06 November 2022

Energy, Environment, Development: Africa’s economic development will suffer from global efforts to curb climate change by lowering CO2 output “unless sufficient financing is available to fully transition to renewable and sustainable fuels at a scale needed to support economic growth”. The article’s author discusses what can be done to get out of the conundrum and argues for a “polycentric model of international climate governance” and opines that “(t)he people affected by climate change should decide when and how to transition to net-zero emissions.” That does sound good and just but not realistic. Overall, mini grids distributing renewable energy could be a viable alternative to centralised energy system based on fossil fuel.

Kenya: The civil justice advocacy group Police Reform Working Group in Kenya has documented 1,264 cases of executions and 237 enforced disappearances in the country since 2017. “Police killings of citizens are shockingly commonplace in Kenya” and can be said to have been systemic since the late 1990s. “Those who bear the brunt are mostly poor, young and male suspects of crime or terrorism.“ The special police unit – which was recently disbanded by the new president Ruto – is only one of the culprits. The “structural rot within the police service” has “been normalised in public discourse”. Pretended reforms are met with cynicism by experts. There is no indication that Ruto will fundamentally change all this.

Kenya: There are more digital agricultural services (mostly on mobile phones) in the country than anywhere else in Africa – the second best, Nigeria, has only about half as many. Yet even there, only 20-30% of farmers use them. The article makes suggestions how to improve uptake – mostly by “digital platforms that bundle such services for easy access and use”. On top of that “human bridges are also needed that link service users and providers.”

South Africa/Tourism: Without counting indirect effects, the tourism sector contributes 2.9% to GDP, provides jobs for 725,000 and is the country’s second biggest forex earner. The sector suffers from shocks like disease outbreaks (e.g. Covid), economic downturns, climate threats (e.g. the Durban floods), xenophobia, political instability (riots) and criminality. But the sector has proven “quite resilient”.

Nigeria/Floods: In 2021, seven out of ten Nigerians are estimated to not have had enough to eat. One of the factors endangering food security is floods. With this year’s floods having killed more than 600 dead and displaced millions, 2022 is set to surpass the floods of 2012 – the most severe hitherto recorded in the county. The article sets out to analyse the four ways floods affect food security: by reducing food availability (destruction of crops, death of livestock, etc.); by reducing access to food (food becoming “more scarce, hard to physically obtain and more expensive”); by nutrient and soil loss as a consequence of flooding lowering quality and nutrient value of food; by lowering food stability (unsure and reduced availability forcing people to choose less nutrient and more filling foods).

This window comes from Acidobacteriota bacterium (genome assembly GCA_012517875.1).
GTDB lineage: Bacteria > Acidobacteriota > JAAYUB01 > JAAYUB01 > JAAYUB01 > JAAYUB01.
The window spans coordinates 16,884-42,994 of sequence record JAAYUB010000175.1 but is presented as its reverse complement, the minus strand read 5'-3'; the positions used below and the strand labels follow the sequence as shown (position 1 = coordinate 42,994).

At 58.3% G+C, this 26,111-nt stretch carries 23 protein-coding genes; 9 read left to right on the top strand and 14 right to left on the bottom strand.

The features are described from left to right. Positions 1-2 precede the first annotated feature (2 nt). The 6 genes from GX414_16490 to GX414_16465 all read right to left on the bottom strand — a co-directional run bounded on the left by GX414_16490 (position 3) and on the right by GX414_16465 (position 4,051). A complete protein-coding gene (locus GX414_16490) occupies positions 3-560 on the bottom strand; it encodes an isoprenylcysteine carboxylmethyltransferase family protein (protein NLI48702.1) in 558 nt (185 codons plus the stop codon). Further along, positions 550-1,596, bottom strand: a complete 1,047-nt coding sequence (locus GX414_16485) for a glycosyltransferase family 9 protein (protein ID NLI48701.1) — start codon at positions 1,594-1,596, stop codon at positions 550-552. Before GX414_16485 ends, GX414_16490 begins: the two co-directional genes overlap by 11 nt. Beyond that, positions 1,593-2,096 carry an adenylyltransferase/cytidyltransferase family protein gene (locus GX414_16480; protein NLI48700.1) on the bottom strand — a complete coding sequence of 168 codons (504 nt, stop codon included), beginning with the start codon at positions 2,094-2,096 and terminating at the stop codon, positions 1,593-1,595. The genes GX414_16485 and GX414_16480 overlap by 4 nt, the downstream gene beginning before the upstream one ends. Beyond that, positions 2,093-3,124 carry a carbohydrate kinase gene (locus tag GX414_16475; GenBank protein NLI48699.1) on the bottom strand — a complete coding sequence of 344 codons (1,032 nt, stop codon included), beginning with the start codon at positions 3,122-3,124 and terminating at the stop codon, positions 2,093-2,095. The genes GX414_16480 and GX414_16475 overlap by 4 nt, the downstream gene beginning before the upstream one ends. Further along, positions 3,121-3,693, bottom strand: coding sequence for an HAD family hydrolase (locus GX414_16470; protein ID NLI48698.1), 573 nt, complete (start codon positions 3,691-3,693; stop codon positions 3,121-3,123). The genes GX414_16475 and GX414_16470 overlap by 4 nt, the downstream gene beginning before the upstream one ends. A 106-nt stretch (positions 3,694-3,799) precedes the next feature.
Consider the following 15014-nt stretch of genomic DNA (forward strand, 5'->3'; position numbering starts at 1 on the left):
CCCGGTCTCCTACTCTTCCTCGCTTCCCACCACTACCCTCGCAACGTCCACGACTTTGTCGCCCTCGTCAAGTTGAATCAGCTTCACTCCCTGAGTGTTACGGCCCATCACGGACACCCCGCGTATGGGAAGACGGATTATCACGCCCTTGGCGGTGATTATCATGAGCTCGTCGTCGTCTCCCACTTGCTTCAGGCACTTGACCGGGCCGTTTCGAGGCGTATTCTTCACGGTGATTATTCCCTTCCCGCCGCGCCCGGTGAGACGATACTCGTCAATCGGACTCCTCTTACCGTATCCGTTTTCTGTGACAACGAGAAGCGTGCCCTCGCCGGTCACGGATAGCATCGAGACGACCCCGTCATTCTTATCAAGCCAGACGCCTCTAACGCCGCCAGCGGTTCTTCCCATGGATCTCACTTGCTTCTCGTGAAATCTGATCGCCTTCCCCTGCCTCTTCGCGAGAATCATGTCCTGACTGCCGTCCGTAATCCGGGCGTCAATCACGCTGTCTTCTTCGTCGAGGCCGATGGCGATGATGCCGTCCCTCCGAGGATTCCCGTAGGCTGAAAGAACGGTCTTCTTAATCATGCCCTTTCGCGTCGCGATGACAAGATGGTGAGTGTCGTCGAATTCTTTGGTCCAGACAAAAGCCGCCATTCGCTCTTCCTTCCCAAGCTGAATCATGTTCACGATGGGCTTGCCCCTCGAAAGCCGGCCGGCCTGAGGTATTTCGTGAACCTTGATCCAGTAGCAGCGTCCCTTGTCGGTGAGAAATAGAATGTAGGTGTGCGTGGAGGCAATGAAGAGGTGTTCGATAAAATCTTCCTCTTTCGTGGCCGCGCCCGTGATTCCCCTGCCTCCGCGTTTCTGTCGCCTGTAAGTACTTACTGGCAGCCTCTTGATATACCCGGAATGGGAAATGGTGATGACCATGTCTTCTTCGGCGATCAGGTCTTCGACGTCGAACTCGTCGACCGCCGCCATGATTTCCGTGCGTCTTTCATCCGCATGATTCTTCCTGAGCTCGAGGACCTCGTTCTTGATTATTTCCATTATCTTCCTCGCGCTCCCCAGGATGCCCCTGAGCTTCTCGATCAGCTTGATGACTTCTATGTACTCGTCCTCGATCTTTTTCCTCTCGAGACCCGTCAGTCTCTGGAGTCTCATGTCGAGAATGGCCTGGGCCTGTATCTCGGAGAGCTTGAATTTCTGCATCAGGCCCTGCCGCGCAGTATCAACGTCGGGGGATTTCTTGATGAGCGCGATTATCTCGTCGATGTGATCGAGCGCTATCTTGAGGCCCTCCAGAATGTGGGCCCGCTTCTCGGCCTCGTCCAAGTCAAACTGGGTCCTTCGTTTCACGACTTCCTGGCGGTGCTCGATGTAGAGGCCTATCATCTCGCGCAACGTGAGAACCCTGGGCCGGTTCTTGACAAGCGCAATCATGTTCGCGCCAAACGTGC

05 November 2022

Ghana: After 7 years of renovation, the country’s National Museum has reopened. When the museum was opened, the slave trade and other conflictual topics were excluded, the intention being to focus on peaceful histories, a “past characterised by ordered progress and development resulting from the interaction between the people of Ghana, West Africa and other parts of the world”. The renovation from 2015 to 2022 provided the opportunity to integrate missing histories into the museum’s main narrative. But the museum still leaves out crucial aspects of Ghana’s past – amongst them transatlantic slave trade and the colonial period.

Egypt/Podcasts as digital feminist activism: The article’s author did research into feminist-leaning podcasts and four female podcasters. Such podcasts allow “Egyptian women to exercise an otherwise muted voice in society”.

Malaria: Africa is by far the most concerned. In great part, this is so because “the malaria parasite species Plasmodium falciparum, the dominant species in Africa, is the most lethal. It’s responsible for most malaria cases and deaths – 80% of which occur in children younger than five.” Almost everywhere, elimination remains out of reach – with only Algeria and Morocco to this day having been certified malaria-free by the WHO. The article discusses the most important factors why elimination remains out of reach: poverty, human movement, resistance (insecticide, diagnostic and drug resistance of the very adaptable malaria virus) and climate change (more places have and will become malaria risk areas). Fortunately, there are some good news, amongst them two new vaccines.